The Big Book of Appetizers
Meredith Deeds & Carla Snyder
Chronicle, 2006 (2006)
Reviewed by Belle Dessler
ppetizers have become a staple of the dinner party, but there's more to this part of the meal than a shrimp ring or a few bits of cheese and a handful of crackers. In
The Big Book of Appetizers
, Deeds and Snyder tell us that serving appetizers at a party results in taking the time to linger over the meal. '
Enjoying food over a longer, more convivial space of time helps to bond relationships, create generational ties, and even establish business connections.
ith this in mind, the authors have chosen to start the book with a chapter titled
. Although only two pages long, this chapter gives anyone interested in entertaining at home a few things to think about, including how many guests will be in attendance and how formal the gathering will be. Chapter Two,
Find It Fast
, isn't so much a
in the typical sense, but an index of recipes that allow you to locate the perfect food in the least amount of time. Since recipes are categorized under such headings as
Quick and Simple
Good and Good for You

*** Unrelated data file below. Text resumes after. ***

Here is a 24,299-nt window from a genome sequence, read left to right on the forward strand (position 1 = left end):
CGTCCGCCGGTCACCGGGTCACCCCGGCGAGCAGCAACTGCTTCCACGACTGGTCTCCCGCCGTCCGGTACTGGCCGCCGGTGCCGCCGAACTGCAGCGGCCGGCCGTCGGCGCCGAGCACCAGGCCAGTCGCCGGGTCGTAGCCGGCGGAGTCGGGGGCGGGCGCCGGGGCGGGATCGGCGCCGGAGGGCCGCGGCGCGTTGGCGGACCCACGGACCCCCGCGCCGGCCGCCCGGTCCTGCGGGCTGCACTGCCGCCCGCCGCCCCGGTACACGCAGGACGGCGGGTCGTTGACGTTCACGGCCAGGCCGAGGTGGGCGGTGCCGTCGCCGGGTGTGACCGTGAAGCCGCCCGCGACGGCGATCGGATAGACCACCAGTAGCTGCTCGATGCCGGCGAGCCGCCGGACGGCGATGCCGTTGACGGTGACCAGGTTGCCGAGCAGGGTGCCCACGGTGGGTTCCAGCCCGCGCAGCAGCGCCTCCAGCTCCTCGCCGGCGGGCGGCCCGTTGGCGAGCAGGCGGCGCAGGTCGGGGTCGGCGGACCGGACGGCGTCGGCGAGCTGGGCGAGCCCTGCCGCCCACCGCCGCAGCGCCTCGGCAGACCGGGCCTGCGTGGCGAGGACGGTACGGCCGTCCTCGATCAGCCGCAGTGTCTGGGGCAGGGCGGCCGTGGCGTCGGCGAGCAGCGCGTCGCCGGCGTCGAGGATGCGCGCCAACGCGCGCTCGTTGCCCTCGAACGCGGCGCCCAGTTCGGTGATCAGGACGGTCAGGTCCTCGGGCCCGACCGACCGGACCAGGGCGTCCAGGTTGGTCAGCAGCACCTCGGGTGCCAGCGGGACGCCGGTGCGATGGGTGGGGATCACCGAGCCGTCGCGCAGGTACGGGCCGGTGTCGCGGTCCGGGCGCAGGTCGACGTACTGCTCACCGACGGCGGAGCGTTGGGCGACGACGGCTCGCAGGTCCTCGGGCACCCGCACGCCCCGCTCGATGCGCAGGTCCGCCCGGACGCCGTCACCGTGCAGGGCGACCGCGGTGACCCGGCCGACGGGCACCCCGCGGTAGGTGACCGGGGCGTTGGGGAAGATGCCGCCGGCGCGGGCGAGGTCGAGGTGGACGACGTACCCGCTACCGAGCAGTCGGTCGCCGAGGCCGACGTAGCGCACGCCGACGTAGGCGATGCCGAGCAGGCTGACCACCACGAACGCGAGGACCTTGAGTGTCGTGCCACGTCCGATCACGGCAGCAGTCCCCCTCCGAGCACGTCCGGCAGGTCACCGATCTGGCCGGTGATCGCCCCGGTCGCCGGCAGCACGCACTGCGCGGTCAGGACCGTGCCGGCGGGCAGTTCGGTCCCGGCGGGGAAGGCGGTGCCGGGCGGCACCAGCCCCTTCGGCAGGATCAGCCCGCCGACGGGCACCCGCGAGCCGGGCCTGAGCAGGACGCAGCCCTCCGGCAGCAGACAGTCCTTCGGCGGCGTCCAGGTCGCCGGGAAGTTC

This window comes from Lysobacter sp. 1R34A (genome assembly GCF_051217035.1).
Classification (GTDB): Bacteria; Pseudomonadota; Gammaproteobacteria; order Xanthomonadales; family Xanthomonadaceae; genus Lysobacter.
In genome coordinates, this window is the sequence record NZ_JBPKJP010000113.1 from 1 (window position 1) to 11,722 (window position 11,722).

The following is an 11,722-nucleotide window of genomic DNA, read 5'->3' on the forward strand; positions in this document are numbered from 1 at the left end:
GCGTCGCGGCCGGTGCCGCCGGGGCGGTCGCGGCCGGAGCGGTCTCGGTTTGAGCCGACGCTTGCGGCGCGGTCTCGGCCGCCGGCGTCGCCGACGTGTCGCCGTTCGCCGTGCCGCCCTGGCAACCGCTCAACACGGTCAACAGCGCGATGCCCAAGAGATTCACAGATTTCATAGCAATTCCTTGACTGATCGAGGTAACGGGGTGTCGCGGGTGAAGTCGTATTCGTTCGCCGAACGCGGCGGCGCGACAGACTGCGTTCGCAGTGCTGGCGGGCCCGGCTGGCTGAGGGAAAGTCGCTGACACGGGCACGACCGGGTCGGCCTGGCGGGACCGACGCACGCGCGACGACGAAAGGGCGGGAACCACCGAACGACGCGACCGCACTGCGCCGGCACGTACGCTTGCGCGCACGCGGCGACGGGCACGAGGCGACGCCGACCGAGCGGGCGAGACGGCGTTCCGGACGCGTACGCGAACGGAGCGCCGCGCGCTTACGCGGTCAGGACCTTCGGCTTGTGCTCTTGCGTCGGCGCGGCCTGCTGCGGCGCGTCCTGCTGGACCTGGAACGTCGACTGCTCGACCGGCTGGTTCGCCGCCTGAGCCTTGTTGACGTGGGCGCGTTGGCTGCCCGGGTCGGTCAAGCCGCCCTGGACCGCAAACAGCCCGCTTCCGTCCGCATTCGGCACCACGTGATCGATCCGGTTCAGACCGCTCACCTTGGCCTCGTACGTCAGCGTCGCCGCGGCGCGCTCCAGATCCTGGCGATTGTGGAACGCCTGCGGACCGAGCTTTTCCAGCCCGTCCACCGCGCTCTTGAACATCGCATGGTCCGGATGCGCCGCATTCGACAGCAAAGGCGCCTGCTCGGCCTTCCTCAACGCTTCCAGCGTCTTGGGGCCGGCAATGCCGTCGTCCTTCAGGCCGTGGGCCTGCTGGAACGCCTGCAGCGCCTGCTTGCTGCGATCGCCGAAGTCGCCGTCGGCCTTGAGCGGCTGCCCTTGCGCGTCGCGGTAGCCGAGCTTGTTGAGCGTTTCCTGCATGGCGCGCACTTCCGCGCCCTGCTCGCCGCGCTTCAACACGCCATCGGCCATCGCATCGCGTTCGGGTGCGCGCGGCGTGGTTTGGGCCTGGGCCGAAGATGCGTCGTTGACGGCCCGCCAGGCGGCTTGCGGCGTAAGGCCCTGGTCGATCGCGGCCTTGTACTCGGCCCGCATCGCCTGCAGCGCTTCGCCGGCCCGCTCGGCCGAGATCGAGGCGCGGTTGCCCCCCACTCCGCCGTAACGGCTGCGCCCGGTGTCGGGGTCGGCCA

, this index makes finding the perfect appetizer a cinch. Chapter Three offers menu ideas. Whether you're planning a
Cinco de Mayo Fiesta
Super Bowl Party
, the authors have done all the thinking for you.
rom there, Chapter Four leads us right into the wonderful collection of recipes. The chapters are organized by the type of appetizer you wish to serve, such as
Nuts, Nibblers and Cheese
Bread and Pastry
Salsas, Dips and Spreads
, offering something sure to satisfy everyone on your guest list.
ith two hundred and fifty recipes to choose from, you'll never run out of appetizer ideas again. Are you throwing a party for guests who '
like to get in on the action?
' The authors suggest serving
Spicy Pork Dumplings with Spicy Thai Dipping Sauce
. The prep work is as simple as deciding to '
make your filling ahead of time, clear a large workspace, hand your friends a glass of wine, and set them to work.
' Or perhaps you want something that's simple to make and sure to please. In that case, you'd want to try the home-made
Italian Tuna Spread
hile many recipes involve minimal preparation work, others are more complex and require specific ingredients that may be hard to find. Although the instructions are easy-to-follow and the book's format is lively and colorful, the lack of food pictures is disappointing. But despite those minor caveats, the wide variety of recipes makes this book a welcome addition to any cookbook shelf.
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